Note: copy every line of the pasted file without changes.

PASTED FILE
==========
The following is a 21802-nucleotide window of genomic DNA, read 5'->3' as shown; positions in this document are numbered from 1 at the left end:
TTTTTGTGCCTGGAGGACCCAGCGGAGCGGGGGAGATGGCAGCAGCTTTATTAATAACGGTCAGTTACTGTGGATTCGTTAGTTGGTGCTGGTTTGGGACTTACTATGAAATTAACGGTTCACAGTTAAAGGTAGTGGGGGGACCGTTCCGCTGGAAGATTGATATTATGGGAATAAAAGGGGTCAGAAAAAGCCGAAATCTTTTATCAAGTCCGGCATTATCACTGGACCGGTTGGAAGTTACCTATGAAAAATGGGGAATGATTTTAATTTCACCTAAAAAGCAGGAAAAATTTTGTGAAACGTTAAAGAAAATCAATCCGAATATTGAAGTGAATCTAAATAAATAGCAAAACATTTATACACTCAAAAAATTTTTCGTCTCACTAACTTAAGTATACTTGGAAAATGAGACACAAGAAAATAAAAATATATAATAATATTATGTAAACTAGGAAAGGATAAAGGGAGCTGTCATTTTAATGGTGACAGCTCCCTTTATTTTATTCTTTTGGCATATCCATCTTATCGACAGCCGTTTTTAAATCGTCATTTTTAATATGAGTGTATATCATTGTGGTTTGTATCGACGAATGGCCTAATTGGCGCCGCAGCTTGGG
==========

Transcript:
The following is a 21802-nucleotide window of genomic DNA, read 5'->3' as shown; positions in this document are numbered from 1 at the left end:
TTTTTGTGCCTGGAGGACCCAGCGGAGCGGGGGAGATGGCAGCAGCTTTATTAATAACGGTCAGTTACTGTGGATTCGTTAGTTGGTGCTGGTTTGGGACTTACTATGAAATTAACGGTTCACAGTTAAAGGTAGTGGGGGGACCGTTCCGCTGGAAGATTGATATTATGGGAATAAAAGGGGTCAGAAAAAGCCGAAATCTTTTATCAAGTCCGGCATTATCACTGGACCGGTTGGAAGTTACCTATGAAAAATGGGGAATGATTTTAATTTCACCTAAAAAGCAGGAAAAATTTTGTGAAACGTTAAAGAAAATCAATCCGAATATTGAAGTGAATCTAAATAAATAGCAAAACATTTATACACTCAAAAAATTTTTCGTCTCACTAACTTAAGTATACTTGGAAAATGAGACACAAGAAAATAAAAATATATAATAATATTATGTAAACTAGGAAAGGATAAAGGGAGCTGTCATTTTAATGGTGACAGCTCCCTTTATTTTATTCTTTTGGCATATCCATCTTATCGACAGCCGTTTTTAAATCGTCATTTTTAATATGAGTGTATATCATTGTGGTTTGTATCGACGAATGGCCTAATTGGCGCCGCAGCTTGGG